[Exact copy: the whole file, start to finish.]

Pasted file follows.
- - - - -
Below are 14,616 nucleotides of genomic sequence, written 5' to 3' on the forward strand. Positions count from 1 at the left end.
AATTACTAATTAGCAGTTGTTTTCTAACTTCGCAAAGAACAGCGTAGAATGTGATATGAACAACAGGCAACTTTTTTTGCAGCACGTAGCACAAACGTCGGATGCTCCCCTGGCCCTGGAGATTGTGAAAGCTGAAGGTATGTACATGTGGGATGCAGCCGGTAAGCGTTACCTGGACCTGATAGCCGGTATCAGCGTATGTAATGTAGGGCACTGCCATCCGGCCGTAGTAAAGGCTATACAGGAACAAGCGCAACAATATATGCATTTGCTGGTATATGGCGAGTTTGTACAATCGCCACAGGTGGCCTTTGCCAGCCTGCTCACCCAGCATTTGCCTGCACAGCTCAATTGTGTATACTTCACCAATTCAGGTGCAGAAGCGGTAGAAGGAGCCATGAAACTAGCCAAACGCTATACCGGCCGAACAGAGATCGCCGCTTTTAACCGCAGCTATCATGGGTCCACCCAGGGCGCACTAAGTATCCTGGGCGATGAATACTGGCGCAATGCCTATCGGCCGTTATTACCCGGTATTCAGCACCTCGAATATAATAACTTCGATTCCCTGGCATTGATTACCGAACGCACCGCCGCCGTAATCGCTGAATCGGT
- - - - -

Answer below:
Below are 14,616 nucleotides of genomic sequence, written 5' to 3' on the forward strand. Positions count from 1 at the left end.
AATTACTAATTAGCAGTTGTTTTCTAACTTCGCAAAGAACAGCGTAGAATGTGATATGAACAACAGGCAACTTTTTTTGCAGCACGTAGCACAAACGTCGGATGCTCCCCTGGCCCTGGAGATTGTGAAAGCTGAAGGTATGTACATGTGGGATGCAGCCGGTAAGCGTTACCTGGACCTGATAGCCGGTATCAGCGTATGTAATGTAGGGCACTGCCATCCGGCCGTAGTAAAGGCTATACAGGAACAAGCGCAACAATATATGCATTTGCTGGTATATGGCGAGTTTGTACAATCGCCACAGGTGGCCTTTGCCAGCCTGCTCACCCAGCATTTGCCTGCACAGCTCAATTGTGTATACTTCACCAATTCAGGTGCAGAAGCGGTAGAAGGAGCCATGAAACTAGCCAAACGCTATACCGGCCGAACAGAGATCGCCGCTTTTAACCGCAGCTATCATGGGTCCACCCAGGGCGCACTAAGTATCCTGGGCGATGAATACTGGCGCAATGCCTATCGGCCGTTATTACCCGGTATTCAGCACCTCGAATATAATAACTTCGATTCCCTGGCATTGATTACCGAACGCACCGCCGCCGTAATCGCTGAATCGGT